New leaks in Gulf well
Yesterday I suggested that we need to use defense department resources and it appears that that idea is being accepted. The situation is serious enough that the cost can certainly be justified. It can also lead to increased technology that will be helpful in future blowouts. They need to be able to shut off the flow and they need tools that can access the well head. Until they can do that it is possible that other leaks will occur in the tangled mess of pipes below the surface.
BP said Wednesday night that a third leak has developed in an undersea oil well and government officials raised their estimate of how much oil is leaking into a growing slick that threatens the Gulf Coast.
Rear Adm. Mary Landry, commander of U.S. Coast Guard District 8, said the government has offered BP access to Defense Department technology that may not be available in the commercial sector in its efforts to address the increasingly serious spill resulting from a deadly drilling rig explosion last week.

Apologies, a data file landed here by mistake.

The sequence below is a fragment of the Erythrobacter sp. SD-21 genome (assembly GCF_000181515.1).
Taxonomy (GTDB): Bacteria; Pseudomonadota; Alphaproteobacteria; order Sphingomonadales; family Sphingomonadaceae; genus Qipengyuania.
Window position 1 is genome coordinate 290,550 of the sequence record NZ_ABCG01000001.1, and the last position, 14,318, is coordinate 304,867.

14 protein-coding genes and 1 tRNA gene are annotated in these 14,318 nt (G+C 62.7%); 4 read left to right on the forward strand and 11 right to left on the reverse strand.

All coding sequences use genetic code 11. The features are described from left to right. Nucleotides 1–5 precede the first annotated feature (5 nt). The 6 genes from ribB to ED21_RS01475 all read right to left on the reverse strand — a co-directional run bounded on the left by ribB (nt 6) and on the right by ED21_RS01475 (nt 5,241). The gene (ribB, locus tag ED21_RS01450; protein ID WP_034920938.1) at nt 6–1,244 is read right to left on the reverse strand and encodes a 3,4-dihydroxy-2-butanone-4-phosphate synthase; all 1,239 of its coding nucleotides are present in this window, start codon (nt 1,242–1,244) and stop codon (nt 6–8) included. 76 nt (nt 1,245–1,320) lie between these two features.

Earlier Wednesday, the Coast Guard set fire to portions of the advancing slick, hoping to limit the amount of crude that reaches this particularly vulnerable coastline.
The new leak is near the wellhead 5,000 feet down, and like the other two, is in a now-tangled pipe called a riser that connected the well to the rig on the surface.
Officials have been estimating the well is leaking at least 1,000 barrels, or 42,000 gallons, every day, but on Wednesday night raised the top range to 5,000 barrels.
Doug Suttles, chief operating officer of BP exploration and production, said at an evening news conference that the oil company does not believe the new leak has increased the flow greatly, but acknowledged “there is no way to put a meter on this flow rate.”
A 1,000-member task force with the British oil giant has so far failed to stanch the flow.